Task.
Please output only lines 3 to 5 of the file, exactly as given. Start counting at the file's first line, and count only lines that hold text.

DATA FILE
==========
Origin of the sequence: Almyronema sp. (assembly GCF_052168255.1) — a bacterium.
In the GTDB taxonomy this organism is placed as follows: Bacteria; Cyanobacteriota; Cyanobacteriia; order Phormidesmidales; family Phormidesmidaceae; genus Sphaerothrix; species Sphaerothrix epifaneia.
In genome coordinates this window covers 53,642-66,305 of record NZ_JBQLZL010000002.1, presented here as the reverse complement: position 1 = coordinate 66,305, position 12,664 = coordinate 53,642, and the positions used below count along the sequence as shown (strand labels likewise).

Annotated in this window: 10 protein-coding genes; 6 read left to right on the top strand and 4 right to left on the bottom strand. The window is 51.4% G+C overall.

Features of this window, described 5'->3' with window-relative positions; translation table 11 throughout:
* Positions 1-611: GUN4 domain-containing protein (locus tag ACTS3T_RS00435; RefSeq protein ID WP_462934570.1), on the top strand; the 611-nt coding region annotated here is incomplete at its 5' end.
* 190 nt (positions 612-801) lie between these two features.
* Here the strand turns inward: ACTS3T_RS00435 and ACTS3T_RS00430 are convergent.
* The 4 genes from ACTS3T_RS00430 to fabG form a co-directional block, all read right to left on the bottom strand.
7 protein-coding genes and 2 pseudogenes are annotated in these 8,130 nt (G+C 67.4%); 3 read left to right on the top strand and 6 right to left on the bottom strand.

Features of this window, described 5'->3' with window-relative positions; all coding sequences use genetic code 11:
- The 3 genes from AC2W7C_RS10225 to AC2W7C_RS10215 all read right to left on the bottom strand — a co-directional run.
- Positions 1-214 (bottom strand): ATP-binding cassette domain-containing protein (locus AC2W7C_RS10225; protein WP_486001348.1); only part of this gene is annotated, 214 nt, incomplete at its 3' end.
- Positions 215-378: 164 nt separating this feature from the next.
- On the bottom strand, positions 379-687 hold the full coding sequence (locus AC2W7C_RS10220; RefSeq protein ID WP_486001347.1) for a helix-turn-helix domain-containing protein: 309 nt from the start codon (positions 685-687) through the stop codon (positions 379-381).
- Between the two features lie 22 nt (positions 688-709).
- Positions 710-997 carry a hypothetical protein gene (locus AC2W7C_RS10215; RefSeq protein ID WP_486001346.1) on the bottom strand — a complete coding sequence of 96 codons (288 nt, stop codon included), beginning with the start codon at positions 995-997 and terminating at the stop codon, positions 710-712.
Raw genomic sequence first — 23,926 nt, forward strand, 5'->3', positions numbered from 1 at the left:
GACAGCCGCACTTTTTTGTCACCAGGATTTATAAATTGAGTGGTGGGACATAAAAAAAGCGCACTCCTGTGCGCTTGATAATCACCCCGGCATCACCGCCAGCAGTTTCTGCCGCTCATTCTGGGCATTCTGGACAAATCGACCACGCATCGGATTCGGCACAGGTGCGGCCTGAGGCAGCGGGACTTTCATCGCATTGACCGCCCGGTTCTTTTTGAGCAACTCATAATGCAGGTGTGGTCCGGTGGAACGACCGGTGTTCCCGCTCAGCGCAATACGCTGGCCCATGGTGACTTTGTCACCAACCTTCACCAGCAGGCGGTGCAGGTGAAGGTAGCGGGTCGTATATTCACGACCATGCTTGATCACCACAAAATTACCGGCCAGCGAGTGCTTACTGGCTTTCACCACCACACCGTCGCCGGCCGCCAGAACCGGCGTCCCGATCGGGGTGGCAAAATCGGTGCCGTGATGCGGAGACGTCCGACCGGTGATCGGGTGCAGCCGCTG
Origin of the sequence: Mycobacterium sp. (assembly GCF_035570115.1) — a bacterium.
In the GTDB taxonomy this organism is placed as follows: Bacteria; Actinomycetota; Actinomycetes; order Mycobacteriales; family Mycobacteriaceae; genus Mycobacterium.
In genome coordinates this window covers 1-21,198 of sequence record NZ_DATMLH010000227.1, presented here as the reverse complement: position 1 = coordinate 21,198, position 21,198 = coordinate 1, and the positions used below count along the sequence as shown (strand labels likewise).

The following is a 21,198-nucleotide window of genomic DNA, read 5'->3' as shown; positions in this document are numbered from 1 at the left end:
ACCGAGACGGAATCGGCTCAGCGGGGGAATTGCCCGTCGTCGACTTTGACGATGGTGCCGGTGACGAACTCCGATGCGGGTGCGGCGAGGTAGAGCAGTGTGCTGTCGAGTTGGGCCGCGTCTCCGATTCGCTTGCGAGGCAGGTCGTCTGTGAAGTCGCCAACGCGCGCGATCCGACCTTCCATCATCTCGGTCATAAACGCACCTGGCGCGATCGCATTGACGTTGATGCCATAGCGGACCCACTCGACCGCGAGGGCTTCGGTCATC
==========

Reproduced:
In genome coordinates this window covers 53,642-66,305 of record NZ_JBQLZL010000002.1, presented here as the reverse complement: position 1 = coordinate 66,305, position 12,664 = coordinate 53,642, and the positions used below count along the sequence as shown (strand labels likewise).

Annotated in this window: 10 protein-coding genes; 6 read left to right on the top strand and 4 right to left on the bottom strand. The window is 51.4% G+C overall.

Features of this window, described 5'->3' with window-relative positions; translation table 11 throughout: